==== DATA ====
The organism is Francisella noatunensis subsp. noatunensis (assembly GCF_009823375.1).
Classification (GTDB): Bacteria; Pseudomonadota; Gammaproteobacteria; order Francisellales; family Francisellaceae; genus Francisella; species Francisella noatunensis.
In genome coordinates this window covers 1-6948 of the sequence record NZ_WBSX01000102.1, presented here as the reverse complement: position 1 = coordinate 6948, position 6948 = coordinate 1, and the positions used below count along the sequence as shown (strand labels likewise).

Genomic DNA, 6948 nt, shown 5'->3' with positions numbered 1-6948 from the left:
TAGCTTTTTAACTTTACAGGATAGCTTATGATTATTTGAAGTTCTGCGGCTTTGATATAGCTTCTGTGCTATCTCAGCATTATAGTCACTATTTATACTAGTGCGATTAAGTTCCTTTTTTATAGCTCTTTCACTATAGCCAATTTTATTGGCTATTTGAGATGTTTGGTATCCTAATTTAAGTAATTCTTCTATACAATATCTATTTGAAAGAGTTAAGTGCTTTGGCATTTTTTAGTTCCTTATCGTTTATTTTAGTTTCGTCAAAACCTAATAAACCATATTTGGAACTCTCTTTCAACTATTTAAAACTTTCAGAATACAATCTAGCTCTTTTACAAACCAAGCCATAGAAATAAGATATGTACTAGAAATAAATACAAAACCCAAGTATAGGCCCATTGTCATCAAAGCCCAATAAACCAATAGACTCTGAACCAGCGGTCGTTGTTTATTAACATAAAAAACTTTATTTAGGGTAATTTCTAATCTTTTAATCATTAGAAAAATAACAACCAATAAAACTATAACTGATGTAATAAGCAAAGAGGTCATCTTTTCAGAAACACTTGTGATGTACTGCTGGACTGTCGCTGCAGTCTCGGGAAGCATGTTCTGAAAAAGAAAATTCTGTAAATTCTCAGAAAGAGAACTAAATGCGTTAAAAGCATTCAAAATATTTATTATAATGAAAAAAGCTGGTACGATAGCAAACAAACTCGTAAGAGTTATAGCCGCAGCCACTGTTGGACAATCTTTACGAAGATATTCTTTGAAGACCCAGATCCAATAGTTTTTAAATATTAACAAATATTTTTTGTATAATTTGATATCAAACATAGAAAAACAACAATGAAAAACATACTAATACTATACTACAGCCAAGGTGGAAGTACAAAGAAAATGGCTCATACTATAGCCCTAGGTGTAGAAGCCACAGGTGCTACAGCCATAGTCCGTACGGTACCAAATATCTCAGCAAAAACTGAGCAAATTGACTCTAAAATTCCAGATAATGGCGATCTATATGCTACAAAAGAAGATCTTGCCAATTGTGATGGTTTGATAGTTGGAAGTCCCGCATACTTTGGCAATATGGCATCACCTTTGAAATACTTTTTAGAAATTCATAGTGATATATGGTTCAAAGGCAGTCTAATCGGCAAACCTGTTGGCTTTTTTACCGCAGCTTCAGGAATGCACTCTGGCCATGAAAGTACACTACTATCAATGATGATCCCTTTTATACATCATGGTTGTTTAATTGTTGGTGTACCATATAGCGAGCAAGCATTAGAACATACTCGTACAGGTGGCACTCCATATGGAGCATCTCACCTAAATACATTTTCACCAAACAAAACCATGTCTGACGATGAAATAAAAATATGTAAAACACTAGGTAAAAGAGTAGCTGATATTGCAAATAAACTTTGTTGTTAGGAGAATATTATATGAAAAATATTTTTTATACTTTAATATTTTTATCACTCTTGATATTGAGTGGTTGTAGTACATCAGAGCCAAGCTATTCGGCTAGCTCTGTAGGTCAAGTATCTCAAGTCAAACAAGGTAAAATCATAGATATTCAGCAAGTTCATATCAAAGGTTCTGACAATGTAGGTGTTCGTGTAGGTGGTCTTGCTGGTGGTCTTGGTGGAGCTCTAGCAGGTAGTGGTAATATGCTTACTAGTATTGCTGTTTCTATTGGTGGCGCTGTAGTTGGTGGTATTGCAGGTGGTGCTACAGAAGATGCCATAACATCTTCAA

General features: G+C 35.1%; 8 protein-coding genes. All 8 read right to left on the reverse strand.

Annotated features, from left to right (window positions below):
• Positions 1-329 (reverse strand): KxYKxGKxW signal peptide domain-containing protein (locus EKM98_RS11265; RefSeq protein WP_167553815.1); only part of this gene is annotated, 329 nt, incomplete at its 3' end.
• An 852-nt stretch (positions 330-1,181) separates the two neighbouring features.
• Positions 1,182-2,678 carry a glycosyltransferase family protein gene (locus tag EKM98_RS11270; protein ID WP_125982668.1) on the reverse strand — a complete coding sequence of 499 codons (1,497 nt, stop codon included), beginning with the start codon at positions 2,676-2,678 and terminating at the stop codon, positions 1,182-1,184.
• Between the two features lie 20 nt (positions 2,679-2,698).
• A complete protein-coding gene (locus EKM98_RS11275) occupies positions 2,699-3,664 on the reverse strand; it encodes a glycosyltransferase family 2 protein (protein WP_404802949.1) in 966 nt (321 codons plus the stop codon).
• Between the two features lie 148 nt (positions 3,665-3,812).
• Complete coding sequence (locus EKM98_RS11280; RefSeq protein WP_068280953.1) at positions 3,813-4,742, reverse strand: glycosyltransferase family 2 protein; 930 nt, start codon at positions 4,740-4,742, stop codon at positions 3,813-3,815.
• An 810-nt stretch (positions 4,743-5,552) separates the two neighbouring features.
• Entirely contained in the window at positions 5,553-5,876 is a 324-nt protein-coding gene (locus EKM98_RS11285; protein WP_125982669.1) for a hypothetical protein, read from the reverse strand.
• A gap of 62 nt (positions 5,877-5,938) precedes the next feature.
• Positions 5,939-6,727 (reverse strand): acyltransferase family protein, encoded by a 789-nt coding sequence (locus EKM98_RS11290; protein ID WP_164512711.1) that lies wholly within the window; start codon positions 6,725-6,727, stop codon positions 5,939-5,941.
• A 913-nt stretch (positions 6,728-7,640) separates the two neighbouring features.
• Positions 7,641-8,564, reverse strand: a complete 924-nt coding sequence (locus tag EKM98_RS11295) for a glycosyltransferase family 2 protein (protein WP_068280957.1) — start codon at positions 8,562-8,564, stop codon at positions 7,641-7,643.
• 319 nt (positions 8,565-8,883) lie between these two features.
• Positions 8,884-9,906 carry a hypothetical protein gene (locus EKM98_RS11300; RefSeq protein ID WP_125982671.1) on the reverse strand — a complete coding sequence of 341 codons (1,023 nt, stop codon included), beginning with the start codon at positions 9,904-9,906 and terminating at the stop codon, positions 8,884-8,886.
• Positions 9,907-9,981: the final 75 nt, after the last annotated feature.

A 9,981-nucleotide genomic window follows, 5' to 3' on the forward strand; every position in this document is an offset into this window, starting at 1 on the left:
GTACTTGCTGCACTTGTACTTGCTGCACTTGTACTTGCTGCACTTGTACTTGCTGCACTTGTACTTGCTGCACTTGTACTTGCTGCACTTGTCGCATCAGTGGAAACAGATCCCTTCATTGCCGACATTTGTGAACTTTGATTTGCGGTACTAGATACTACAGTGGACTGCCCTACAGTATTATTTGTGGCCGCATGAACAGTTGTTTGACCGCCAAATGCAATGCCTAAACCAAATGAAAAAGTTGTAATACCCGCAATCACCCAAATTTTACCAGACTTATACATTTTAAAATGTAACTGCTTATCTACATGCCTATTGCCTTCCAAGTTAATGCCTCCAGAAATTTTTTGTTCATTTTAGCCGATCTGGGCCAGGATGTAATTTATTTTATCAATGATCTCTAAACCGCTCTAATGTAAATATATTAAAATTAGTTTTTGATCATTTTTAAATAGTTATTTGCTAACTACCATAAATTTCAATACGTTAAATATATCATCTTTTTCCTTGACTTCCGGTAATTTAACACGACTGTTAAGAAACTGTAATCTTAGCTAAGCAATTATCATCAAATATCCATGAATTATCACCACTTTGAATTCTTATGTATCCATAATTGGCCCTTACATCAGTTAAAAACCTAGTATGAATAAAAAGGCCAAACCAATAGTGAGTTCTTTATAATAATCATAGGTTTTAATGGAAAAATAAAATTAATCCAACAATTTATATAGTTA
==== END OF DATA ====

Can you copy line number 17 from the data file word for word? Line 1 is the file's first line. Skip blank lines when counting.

• A gap of 62 nt (positions 5,877-5,938) precedes the next feature.